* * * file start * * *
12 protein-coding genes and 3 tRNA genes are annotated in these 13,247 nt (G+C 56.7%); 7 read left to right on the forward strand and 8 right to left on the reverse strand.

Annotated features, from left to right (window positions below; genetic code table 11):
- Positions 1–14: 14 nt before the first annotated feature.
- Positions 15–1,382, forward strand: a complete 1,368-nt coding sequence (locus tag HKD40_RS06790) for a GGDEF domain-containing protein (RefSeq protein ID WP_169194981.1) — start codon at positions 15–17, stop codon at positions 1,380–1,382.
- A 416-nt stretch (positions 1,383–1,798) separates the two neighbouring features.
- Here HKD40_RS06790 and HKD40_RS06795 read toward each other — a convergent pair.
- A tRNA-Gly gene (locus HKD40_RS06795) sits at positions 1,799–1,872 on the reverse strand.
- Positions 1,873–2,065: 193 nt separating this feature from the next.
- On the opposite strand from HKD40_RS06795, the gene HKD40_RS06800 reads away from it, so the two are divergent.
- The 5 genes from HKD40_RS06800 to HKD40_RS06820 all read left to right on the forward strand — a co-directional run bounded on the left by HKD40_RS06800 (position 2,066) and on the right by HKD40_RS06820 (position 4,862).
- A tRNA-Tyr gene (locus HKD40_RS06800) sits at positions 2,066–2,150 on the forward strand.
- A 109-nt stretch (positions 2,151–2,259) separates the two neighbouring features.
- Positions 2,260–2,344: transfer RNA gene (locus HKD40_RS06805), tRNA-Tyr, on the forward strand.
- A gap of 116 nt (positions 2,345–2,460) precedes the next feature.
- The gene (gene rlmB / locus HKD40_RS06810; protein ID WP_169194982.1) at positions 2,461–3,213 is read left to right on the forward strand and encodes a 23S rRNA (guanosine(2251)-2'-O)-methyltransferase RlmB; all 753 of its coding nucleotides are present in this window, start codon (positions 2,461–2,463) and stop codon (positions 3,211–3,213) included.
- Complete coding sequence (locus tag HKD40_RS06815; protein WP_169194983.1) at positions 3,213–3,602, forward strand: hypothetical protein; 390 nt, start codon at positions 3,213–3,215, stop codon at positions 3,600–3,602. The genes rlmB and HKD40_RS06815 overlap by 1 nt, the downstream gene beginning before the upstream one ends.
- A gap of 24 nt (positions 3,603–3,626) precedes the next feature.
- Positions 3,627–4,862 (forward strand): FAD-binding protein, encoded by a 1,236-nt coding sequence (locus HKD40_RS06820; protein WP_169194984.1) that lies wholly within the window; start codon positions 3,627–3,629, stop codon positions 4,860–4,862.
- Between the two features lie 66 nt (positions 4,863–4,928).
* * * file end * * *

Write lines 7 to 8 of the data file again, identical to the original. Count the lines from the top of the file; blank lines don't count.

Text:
- A tRNA-Gly gene (locus HKD40_RS06795) sits at positions 1,799–1,872 on the reverse strand.
- Positions 1,873–2,065: 193 nt separating this feature from the next.